‘Nymphomaniac Volume II’: Even less funny, less sexual and more ridiculous than the first
By RICHARD ROEPER Movie Columnist April 3, 2014 2:28PM
‘NYMPHOMANIAC VOLUME II’ ★1⁄2
Joe Charlotte Gainsbourg
Seligman Stellan Skarsgard
Young Joe Stacy Martin
Jerome Shia LaBeouf
K Jamie Bell
Magnolia Pictures presents a film written and directed by Lars von Trier. Running time: 124 minutes. No MPAA rating. Opens Friday at Landmark Century Centre and available on demand,
Just because a film is made by a renowned and controversial director some regard as a mad genius doesn’t mean it can’t be as repulsive at times as a torture porn sequel cranked out by some cynical hack.
In the second half of Lars von Triers’ five-hour, sexually charged but almost never erotic film about one woman’s journey from Milan to Minsk — sorry, one woman’s journey through a lifetime of defining herself through her constant need for sexual encounters — there is a scene among the most distasteful I’ve ever witnessed in a mainstream film.
A little background first. For those who skipped the first installment of the film, “Nymphomaniac” begins with a middle-aged academic named Seligman (Stellan Skarsgard) finding a bloodied and beaten woman in an alley near his apartment. Her name is Joe. (Stacy Martin plays the young Joe; Charlotte Gainsbourg plays Joe in middle age.) Seligman scoops up Joe and nurses her recovery as she recounts the salacious details of a near constant stream of sex since she was a teenage girl and she made a sport of seeing how many men she could seduce on a train.
In the scene in question, Jamie Bell (about as far as you can get from “Billy Elliott”) plays “K,” a methodically brutal sadist who slaps, ties up, whips and otherwise degrades women who have come to him, asking for such humiliation. K bends Joe over a sofa, her wrists and legs so tightly bound that if she squirms even a little bit, it will only succeed in tightening the knots. He pulls her dress over her hips, takes down her underwear, and beats her so viciously she bruises up and bleeds.
That Bell gives a terrifyingly effective performance only makes the scene that much more difficult to watch. That von Trier lingers over Joe’s physical suffering while Gainsbourg conveys the emotional madhouse that is this woman’s psyche didn’t make me admire the director’s willingness to push the envelope. It was far too sickening to be even the least bit enlightening. There was an element of cruelty to the scene that took me right out of the film. Of course Bell didn’t really inflict serious injuries on Gainsbourg; of course it was all designed to … well. I don’t know. Remind us once again of how seriously damaged this woman is? We already got that point.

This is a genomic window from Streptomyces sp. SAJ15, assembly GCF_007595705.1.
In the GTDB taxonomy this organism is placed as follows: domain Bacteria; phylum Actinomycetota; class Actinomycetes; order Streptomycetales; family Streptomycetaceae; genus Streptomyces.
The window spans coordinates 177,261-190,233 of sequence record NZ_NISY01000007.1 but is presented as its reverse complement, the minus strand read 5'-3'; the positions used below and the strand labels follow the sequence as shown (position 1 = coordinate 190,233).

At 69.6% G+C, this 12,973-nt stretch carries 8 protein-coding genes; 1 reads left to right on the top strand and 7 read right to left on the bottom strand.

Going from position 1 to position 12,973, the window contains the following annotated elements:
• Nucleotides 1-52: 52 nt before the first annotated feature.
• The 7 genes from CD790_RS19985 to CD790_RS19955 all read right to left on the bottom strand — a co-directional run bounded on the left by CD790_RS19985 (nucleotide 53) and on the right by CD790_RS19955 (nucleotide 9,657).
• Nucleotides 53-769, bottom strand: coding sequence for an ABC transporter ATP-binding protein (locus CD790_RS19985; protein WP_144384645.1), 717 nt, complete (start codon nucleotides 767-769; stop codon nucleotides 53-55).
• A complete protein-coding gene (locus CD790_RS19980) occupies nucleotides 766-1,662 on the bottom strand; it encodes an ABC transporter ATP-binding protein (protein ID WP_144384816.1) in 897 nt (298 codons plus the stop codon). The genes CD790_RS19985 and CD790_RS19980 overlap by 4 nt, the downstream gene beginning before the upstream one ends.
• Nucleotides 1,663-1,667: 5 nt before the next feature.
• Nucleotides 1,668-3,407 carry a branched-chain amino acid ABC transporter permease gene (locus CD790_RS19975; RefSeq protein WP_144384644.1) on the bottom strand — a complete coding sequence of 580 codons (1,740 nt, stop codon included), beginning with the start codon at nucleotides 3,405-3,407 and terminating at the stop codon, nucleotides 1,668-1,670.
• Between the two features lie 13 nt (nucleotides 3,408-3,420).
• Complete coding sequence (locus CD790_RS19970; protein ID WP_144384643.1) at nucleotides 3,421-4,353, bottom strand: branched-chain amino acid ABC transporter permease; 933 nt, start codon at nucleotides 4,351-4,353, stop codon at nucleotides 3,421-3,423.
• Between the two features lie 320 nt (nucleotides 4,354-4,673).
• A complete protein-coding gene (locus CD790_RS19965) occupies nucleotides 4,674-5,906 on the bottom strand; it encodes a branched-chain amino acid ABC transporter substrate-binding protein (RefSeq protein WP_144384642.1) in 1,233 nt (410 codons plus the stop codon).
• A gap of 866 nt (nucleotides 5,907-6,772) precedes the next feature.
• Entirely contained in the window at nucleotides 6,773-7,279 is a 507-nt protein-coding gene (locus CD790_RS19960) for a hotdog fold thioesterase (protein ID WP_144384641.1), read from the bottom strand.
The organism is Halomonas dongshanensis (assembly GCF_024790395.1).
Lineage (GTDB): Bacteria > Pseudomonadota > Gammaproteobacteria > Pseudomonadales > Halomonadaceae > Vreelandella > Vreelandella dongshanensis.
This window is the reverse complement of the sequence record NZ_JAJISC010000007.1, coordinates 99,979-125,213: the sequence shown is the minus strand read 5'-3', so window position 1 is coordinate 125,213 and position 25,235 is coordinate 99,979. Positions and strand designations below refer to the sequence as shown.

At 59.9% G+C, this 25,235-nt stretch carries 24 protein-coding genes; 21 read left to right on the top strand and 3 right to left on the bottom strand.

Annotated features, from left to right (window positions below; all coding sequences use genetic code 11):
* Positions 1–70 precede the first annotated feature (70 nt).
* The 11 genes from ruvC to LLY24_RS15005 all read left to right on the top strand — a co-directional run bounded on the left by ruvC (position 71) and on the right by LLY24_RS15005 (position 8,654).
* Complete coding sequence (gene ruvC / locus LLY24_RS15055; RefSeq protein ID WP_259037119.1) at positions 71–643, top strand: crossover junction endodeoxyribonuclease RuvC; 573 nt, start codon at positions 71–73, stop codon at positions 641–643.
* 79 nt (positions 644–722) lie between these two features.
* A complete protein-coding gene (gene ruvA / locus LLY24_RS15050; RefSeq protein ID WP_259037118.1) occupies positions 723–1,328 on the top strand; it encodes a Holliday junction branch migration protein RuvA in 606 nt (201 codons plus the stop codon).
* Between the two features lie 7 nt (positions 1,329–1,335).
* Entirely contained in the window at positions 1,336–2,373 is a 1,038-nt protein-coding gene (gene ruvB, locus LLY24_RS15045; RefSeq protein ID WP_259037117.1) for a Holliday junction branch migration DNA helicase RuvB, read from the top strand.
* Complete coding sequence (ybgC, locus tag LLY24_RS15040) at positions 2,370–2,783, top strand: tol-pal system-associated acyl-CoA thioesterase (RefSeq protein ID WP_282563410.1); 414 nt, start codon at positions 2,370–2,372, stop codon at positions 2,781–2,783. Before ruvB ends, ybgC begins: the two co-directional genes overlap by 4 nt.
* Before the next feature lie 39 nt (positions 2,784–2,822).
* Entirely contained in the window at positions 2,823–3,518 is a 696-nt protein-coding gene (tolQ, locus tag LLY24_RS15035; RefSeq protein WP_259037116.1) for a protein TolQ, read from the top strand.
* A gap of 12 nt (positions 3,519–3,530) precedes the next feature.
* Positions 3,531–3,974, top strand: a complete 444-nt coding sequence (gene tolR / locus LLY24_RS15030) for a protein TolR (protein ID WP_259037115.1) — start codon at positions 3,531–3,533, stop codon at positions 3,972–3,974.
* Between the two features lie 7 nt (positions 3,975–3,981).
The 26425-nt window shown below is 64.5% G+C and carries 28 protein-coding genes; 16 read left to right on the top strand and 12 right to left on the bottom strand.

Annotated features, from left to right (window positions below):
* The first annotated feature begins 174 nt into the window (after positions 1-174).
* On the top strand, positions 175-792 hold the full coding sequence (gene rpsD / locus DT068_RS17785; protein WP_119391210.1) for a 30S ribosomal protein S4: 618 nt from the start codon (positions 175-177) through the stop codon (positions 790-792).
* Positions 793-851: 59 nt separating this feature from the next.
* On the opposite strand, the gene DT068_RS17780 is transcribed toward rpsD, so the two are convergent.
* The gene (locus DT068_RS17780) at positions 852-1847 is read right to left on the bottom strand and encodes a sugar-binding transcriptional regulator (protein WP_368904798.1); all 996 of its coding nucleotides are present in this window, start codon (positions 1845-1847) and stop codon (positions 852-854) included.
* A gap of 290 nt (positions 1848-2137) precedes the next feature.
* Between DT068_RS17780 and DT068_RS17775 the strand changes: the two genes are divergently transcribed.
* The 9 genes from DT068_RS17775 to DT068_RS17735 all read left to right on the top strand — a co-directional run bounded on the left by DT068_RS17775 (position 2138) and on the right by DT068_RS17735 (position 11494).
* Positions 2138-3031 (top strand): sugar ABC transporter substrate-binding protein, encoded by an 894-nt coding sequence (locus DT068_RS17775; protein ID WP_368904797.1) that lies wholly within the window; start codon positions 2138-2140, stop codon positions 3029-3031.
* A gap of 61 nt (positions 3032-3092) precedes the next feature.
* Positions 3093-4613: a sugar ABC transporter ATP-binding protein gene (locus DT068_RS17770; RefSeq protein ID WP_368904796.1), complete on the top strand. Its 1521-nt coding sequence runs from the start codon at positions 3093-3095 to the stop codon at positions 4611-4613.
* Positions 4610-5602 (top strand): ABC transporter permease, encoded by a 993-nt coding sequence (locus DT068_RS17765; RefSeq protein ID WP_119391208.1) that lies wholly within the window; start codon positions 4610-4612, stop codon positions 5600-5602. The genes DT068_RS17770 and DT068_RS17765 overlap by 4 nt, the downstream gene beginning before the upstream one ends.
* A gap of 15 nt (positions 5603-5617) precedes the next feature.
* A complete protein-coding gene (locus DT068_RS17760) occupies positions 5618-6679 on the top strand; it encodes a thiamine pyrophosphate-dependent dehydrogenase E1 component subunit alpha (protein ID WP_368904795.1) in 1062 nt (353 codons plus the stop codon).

“Nymphomaniac Volume I” actually had some sexy moments, and more than few pitch-black chuckles. There was also something to be said for the sheer lunacy of the asexual Seligman comparing Joe’s encounters to fishing and the Fibonacci sequence.
Plus we had Shia LaBeouf establishing himself as the clear frontrunner for Worst Accent of the Year, as he drifted in and out of a Cockney accent as Jerome, who takes Joe’s virginity, at her request. But in the second hour, “Nymphomaniac Volume I” grew tedious and repetitive — and “Nymphomaniac Volume II” is less funny, less sexual, more ridiculous AND the ending is like the payoff of a cheap and very long con.
Joe and Jerome reconnect and try to have a conventional family, but you can imagine how that plays out. Joe gets a job as a debt collector for the mob, because she has a very particular set of skills (and an utter lack of empathy) that allow her to extract the truth from weak-willed men.
Oh, and Joe also grooms a next generation nympho, a Joe 2.0 if you will, by going to the young girl’s volleyball games, bringing her home, having sex with her and also making her feel less self-conscious about her cauliflower ear. Yes, it’s all intriguingly weird, but eventually it’s all about the weird and we find Joe and her increasingly sad and self-destructive escapades less and less interesting. Joe labels key people in her life by a simple letter, working chronologically from the letter “A.” (Jerome is the rare exception who gets a name.) Jamie Bell is K, Willem Dafoe is L, Mia Goth is P. One begins rooting for Seligman to say, “Can we just skip to X, Y and Z?”
At times Von Trier flashes, so to speak, some wonderfully effed-up visual humor, as when two brothers who don’t speak a word of English argue about who’s going to do what with Joe, their respective physical excitements bobbing up and down as the argument gets more heated. The comical miscasting of LaBeouf aside, most of the performances here are intensely effective. Before the Gainsbourg-Skarsgard dynamic gives way to the insanely stupid ending, it’s a pleasure to watch these skilled actors conversing on a set so sparse they could be onstage in a two-character play.
But for all of von Trier’s attempts to go big and go bold, the two “Nymphomaniac” films ultimately come across as a self-indulgent marathon run on a treadmill. We’ve seen every inch of Joe’s body and we’ve explored myriad corners of her mind and soul. It’s an exhausting exercise in going nowhere slow.